The current STAR implant is the third-generation design. The tibial component has a flat articular side and a double-barrel design for fixation into the distal aspect of the tibia. The talar component is side-specific and has a central ridge that matches the polyethylene liner. Mann et al. published a long-term outcome study of 84 TAA procedures involving the use of the STAR prosthesis with an average follow-up of 9 years; the 5-year survivorship rate was 96% and the 10-year survivorship rate was 90%3.
Similar to the STAR implant, the Hintegra prosthesis is a 3-component, unconstrained design. The flat articular surface on the tibial component has a porous coating for bone ingrowth as well as an anterior flange that allows 2 screws to be placed into the distal aspect of the tibia for additional fixation. The implant has anatomically contoured components that reportedly can mimic physiologic flexion and extension as well as provide axial rotation4. The largest study to date that we are aware of regarding the Hintegra implant, published in 2006 by Hintermann et al.5, reported outcomes of 271 TAA procedures with an average follow-up of 36 months. A total of 39 revision surgeries were required during the follow-up period.
The Mobility implant was designed to maintain bone stock while attempting to preserve ankle motion. The prosthesis has a long conical stem on the tibial side to maximize bone ingrowth and stability. The talar component rests on the preserved medial and lateral cortices of the talus. Sproule et al. reported the early-term results of TAA using the Mobility implant in 88 patients. Their results showed good pain relief and functional outcome in 82% of patients but bone-implant interface abnormalities in 43% of the retained prostheses6. The Mobility implant is no longer commercially available.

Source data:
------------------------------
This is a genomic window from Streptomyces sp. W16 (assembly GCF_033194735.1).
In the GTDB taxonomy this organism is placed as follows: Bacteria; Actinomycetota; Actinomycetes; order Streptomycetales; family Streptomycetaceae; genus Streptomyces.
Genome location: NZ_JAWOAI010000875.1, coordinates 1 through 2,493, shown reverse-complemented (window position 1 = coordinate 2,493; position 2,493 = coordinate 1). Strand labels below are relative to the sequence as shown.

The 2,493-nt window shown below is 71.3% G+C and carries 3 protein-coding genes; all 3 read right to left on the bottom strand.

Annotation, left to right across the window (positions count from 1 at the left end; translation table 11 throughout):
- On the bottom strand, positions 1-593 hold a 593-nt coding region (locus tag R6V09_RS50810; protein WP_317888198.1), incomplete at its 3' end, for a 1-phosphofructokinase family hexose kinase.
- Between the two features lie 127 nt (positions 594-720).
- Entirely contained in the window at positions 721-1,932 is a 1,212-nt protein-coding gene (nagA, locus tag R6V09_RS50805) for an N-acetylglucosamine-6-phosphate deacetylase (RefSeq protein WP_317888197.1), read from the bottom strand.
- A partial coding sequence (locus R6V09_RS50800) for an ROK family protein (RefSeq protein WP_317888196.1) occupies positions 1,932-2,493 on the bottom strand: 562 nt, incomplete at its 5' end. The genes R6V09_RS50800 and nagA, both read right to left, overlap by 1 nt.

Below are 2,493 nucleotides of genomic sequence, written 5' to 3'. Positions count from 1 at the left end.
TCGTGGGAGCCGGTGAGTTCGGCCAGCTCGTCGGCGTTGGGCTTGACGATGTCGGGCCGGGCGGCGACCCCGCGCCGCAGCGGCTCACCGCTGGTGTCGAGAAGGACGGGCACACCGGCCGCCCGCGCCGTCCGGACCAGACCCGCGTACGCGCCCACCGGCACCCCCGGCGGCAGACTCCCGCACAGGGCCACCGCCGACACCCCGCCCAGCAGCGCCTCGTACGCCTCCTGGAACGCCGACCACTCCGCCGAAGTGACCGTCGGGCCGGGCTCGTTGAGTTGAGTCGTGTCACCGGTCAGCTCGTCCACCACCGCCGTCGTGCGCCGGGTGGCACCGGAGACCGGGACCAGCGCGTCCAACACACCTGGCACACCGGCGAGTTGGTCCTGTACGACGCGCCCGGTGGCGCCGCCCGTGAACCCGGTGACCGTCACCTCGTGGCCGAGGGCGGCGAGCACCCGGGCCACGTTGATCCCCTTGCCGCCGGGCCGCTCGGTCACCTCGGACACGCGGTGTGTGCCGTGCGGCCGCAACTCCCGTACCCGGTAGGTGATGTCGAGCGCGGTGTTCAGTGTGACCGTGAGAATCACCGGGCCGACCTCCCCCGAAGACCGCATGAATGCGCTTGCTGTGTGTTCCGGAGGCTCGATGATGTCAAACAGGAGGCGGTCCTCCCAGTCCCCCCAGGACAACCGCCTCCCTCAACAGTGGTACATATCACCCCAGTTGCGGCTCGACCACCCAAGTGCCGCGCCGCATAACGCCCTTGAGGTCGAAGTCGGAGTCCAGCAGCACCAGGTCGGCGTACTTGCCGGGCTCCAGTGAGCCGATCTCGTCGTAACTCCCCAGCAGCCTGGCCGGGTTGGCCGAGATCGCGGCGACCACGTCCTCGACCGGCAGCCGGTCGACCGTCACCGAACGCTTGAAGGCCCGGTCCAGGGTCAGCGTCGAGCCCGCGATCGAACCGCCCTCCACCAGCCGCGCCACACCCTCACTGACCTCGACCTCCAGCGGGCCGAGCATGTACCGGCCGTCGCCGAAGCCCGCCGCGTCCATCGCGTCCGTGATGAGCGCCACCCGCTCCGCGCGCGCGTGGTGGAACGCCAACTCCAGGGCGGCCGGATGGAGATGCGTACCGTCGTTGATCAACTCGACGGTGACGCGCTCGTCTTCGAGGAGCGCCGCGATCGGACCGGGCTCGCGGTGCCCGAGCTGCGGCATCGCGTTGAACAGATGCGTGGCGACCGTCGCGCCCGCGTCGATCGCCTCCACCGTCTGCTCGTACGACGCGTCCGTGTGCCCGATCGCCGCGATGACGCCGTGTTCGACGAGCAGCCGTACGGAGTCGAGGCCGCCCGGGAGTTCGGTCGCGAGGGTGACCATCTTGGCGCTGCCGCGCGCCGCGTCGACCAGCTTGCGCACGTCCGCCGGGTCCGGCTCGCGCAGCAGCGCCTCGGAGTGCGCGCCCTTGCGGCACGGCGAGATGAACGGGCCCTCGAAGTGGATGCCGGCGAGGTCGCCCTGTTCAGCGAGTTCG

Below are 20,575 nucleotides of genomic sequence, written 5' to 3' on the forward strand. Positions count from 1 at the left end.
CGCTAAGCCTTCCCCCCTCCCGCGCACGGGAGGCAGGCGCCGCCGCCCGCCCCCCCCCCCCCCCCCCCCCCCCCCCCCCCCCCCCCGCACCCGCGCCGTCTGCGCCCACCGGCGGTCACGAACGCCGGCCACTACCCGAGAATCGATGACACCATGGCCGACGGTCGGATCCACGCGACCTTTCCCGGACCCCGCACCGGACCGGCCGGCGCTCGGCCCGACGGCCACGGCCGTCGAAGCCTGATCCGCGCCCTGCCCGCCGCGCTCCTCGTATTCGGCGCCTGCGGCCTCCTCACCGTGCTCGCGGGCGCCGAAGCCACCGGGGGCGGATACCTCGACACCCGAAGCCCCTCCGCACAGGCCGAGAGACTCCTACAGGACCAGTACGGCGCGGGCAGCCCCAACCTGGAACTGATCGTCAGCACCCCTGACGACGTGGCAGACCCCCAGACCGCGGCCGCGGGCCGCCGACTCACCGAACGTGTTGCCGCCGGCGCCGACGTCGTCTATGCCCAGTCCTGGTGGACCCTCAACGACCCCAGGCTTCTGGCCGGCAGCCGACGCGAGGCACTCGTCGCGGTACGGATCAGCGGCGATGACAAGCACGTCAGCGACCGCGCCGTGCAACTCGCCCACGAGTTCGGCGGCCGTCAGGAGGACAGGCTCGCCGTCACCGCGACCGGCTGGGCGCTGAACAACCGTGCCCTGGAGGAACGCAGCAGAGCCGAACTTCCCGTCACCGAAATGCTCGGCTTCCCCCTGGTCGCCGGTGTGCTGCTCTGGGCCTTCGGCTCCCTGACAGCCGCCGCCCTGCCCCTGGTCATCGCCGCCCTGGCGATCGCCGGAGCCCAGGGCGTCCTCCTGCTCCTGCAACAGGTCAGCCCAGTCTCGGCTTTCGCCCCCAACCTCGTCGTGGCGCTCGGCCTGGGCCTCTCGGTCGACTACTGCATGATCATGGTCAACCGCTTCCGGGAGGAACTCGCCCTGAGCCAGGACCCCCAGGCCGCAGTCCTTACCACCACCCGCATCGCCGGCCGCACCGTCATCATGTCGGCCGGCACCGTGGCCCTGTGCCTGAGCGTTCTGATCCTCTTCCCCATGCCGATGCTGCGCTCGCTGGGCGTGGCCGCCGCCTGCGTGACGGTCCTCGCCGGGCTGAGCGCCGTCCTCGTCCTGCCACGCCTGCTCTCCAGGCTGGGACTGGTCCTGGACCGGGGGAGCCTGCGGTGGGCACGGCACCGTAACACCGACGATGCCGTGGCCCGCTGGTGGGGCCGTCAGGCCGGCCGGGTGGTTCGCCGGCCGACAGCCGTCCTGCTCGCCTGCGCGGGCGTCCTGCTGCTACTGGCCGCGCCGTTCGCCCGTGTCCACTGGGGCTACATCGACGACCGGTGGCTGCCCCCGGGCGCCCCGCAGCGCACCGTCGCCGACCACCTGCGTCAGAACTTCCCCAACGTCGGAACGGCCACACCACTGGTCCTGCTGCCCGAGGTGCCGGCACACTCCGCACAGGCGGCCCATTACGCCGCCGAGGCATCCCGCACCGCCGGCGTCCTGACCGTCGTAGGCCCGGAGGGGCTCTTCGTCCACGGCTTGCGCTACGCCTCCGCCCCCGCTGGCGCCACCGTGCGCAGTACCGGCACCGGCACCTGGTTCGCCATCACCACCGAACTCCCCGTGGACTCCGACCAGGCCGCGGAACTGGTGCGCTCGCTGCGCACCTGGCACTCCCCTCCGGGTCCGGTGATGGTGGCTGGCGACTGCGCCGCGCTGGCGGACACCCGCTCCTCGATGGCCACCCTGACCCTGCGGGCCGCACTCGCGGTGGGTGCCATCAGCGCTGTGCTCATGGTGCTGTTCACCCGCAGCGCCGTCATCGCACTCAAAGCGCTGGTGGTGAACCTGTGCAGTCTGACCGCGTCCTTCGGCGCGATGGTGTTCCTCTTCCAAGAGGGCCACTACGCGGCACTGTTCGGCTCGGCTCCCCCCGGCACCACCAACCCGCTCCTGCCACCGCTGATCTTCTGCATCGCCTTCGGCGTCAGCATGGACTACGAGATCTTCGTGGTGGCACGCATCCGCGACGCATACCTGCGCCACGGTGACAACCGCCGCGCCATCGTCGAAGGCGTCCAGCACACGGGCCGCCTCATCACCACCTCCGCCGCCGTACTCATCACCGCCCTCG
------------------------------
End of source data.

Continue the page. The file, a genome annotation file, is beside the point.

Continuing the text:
The Agility implant has a wide tibial base plate that bridges the fused tibiofibular syndesmosis to distribute forces. The medial and lateral sides of the tibial component sit against the medial and lateral malleoli. It differs from the other implants mentioned above in that it has a semiconstrained design. It had been approved for cemented use but was often used in an uncemented manner. The Agility implant is no longer commercially available.
Three systematic reviews of the literature addressed the question of a comparison of outcomes of TAA1,7,8. Each of these articles concluded that high-quality prospective studies were needed to further evaluate this question.
The main objective of the current study was to summarize the outcomes of 4 TAA prostheses (Hintegra, Agility, Mobility, and STAR). The main outcome measures were scores of the Short Form (SF)-36 mental component summary (MCS) and physical component summary (PCS) and Ankle Osteoarthritis Scale (AOS)9-11. Secondary outcomes included complications and revision rates. We hypothesized that patients recruited prospectively and followed to a mid-term outcome at a minimum of 2 years would demonstrate a difference in patient-reported outcomes among the total ankle arthroplasty implants used.